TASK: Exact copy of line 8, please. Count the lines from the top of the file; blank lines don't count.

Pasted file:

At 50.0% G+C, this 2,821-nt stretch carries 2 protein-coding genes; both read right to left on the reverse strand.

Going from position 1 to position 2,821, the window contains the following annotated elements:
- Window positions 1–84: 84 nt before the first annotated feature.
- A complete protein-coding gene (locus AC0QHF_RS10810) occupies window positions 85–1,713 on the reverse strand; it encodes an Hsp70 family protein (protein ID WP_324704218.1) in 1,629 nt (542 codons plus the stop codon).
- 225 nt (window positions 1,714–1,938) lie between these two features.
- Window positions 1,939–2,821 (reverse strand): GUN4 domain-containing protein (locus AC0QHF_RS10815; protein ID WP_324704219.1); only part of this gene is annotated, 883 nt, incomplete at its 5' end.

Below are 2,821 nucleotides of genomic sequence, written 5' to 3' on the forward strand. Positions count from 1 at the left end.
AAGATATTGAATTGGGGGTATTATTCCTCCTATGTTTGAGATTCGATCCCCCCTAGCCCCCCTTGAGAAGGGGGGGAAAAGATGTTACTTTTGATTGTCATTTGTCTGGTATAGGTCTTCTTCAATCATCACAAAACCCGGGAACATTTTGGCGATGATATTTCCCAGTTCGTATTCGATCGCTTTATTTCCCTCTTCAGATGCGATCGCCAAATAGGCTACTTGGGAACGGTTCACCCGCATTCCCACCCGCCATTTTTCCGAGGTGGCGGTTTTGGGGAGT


AAGATATTGAATTGGGGGTATTATTCCTCCTATGTTTGAGATTCGATCCCCCCTAGCCCCCCTTGAGAAGGGGGGGAAAAGATGTTACTTTTGATTGTCATTTGTCTGGTATAGGTCTTCTTCAATCATCACAAAACCCGGGAACATTTTGGCGATGATATTTCCCAGTTCGTATTCGATCGCTTTATTTCCCTCTTCAGATGCGATCGCCAAATAGGCTACTTGGGAACGGTTCACCCGCATTCCCACCCGCCATTTTTCCGAGGTGGCGGTTTTGGGGAGT